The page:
David Brin said...

Robert S... we are fluid and can identify with a close-in tribe (our sports team) then with a larger one. It is keeping that fluidity that matters. That and recalling that competition is as important as cooperation. When we are actively holding each other accountable within clear rules on a flat-open playing field, that is when obligate hierarchies (and their calcification) are prevented.

Jonathan S. said...

There are experiments which seem to show some results from the EmDrive. However, there are similar results from a setup designed not to work, so...

locumranch said...

"When given a choice between privacy and accountability, most people tend to choose privacy for themselves and accountability for others." So it is for federalism, the Company Store, TWODA and most climate change solutions:

Our elected officials avoid accountability by invoking 'representation' when little or no representation exists; our financial system offers inequality misrepresented as 'easy terms', manipulates currency and criminalizes the debtor; TWODA determines 'things WE ought to doing, anyway' and generalizes the 'ought' to the not-WE; and most climate changes solutions take the form of hierarchical commandments replete with penalties.

By definition, the term 'Accountability' refers to an obligation enforced by an outside entity, authority, government or god, coming to us from 'a count (a narration) requiring judgment', just as the term 'judgment' presupposes the existence of that same higher authority, god or central government.

Sui Generis: The Individual (and/or ANY collection of individuals) as the Ultimate Authority, slouching toward Bethlehem to be born, occasionally known by the alias 'Diversity' ;)


Paul SB said...

Dr. Brin, what you said to Robert S. about how identity can shift from a small tribe like a sports team fandom to a larger tribe (like a nation, religion, ethnicity) reminded me of something Sapolsky brought up in that National Geo video. He points out that people who are in stressful, subordinate positions often adapt to their stress by taking on influential roles in smaller social groups (he gives being captain of the company softball team as an example) and making that identity prime. If that is the case, would you expect that people higher on the totem pole would have fewer tribes to which they belong? Also, would blogging be another such stress outlet, with the advantage of being able to form our own improvised tribes, like what Raito was saying about communication in the last thread?

David Brin said...

Anon... that is exactly what 9-11 was for. It only worked a bit.

David Brin said...

Paul are you saying I run a blogmunity out of frustration at being so minor?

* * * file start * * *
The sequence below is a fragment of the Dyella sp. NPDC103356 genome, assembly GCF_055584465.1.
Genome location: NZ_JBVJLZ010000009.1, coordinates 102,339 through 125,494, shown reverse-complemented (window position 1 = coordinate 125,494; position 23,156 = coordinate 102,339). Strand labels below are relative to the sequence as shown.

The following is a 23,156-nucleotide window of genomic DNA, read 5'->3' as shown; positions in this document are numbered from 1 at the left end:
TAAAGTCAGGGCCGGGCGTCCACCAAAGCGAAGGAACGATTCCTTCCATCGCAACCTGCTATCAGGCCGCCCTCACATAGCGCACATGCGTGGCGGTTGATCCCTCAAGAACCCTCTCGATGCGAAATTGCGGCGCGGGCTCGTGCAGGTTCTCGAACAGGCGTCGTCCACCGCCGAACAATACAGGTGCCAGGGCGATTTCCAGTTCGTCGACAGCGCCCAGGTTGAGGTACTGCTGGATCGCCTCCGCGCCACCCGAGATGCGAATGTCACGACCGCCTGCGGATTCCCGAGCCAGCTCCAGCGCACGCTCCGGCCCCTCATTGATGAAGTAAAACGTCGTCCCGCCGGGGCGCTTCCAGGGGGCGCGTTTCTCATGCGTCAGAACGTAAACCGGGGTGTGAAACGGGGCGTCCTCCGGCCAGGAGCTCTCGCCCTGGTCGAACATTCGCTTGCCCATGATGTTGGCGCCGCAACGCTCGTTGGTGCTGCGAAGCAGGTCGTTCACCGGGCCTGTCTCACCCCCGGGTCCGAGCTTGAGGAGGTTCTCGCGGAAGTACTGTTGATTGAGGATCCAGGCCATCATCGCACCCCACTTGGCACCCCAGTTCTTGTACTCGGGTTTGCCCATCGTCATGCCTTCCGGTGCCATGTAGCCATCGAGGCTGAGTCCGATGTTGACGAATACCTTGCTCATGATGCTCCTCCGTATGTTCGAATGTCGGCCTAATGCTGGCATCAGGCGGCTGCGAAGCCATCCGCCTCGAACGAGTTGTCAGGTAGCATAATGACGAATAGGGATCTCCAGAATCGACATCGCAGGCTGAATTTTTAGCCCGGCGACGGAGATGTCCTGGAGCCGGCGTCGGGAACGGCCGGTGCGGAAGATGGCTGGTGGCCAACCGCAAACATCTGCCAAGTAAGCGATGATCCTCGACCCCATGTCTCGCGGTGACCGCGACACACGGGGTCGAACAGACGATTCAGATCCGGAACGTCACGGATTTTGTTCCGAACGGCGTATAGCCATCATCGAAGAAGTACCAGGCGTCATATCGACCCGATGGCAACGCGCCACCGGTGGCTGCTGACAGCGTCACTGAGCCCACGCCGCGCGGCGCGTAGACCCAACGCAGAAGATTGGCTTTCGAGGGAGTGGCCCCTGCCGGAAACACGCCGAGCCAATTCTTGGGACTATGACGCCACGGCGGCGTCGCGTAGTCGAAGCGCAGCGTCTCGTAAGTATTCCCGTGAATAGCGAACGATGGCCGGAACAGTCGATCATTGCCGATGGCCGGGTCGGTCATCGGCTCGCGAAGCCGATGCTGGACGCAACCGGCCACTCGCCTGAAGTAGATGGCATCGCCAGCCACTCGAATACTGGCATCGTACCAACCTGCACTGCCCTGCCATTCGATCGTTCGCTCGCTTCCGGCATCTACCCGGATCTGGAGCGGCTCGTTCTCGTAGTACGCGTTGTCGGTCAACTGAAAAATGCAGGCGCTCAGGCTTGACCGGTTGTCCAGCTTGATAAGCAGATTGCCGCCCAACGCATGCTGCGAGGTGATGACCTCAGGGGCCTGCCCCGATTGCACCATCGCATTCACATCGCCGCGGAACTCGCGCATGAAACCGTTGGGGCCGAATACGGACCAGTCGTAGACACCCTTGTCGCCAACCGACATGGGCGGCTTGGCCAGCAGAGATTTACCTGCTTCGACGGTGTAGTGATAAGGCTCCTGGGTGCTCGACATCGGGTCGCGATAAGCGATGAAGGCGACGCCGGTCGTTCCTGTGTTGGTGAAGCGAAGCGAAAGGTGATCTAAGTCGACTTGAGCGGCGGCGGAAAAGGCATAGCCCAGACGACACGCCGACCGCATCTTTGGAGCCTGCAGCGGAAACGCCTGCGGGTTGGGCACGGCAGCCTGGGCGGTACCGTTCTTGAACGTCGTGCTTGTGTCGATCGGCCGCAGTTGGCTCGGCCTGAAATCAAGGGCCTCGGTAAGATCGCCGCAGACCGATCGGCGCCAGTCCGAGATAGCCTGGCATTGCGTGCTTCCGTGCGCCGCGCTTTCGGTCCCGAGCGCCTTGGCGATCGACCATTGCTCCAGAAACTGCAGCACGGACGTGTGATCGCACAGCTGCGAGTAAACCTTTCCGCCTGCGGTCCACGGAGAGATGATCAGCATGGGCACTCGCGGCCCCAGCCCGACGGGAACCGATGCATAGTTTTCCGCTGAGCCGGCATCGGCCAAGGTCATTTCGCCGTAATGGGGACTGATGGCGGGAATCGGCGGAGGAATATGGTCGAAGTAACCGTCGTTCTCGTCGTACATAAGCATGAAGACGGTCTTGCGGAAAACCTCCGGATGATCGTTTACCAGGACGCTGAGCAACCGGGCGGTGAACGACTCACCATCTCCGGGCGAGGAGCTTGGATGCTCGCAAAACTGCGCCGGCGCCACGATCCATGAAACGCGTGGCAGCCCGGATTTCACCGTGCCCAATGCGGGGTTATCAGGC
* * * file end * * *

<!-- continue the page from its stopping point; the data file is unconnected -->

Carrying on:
A.F. Rey said...

Donald Trump will doubtlessly not win the Presidency, but he would win it for Hillary if he decides to run as an independent.

The Republicans do have a good reason to fear him.

Paul SB said...

That would be one way of looking at it, Dr. Brin. :) You're certainly the biggest fish here in this pond, if you don't mind the Milton. :| I thought it was more of a smartmob, but maybe that's (plural) self-flattery. :[

I was thinking that we usually assume that more affluent people will have larger social networks, but maybe quality of network (how important your tribe is to you) can be important in its own way.

BTW: have you thought about that Tribe Brin t-shirt crest? I like the space dolphins - it would be better than a No Green Oven Mits logo.

Tony Fisk said...

Locum's final remarks remind me that the Shadows of Babylon5 turned out to be not entirely malevolent in their intentions for the 'younger races', just as the Vorlons were not entirely benevolent.

Tee-shirts? How about a wrap-around panorama of a cityscape?

David Brin said...

I recall a group designed some Uplift Institute logos.

see also

David Brin said...

Sorry.Here's the complete set of Uplift related schwag that one guy offers!

Care to go for a bulk order?

Paul SB said...

Some cool looking stuff! That walking dolphin costume looks like it took a whole lot of work. I thought some of the best artwork were the covers for the GURPS Uplift rpg supplements. However, I think I'm going to have to get my daughter to read Glory Season and commission something from her (or a hypothetical sequel, maybe call it "Glory Skies"? Airships are enjoying a resurgence in popularity with the steampunk genre so popular right now).

Alex Tolley said...

@db Is that insufficient, from your perspective? Fine! Agitate for more!

If Feinstein would step down, we could choose a replacement more like Boxer. It seems the only way to shift her is vote in another party then switch back in 6 years. It is a risk to be sure, because DiFi has voted the social issues appropriately. It is her voting on key corporate issues that is problematic. If a Green Party candidate could win, I would vote that way.
TPP was the final straw for me, blatantly voting against what the majority of her constituents want.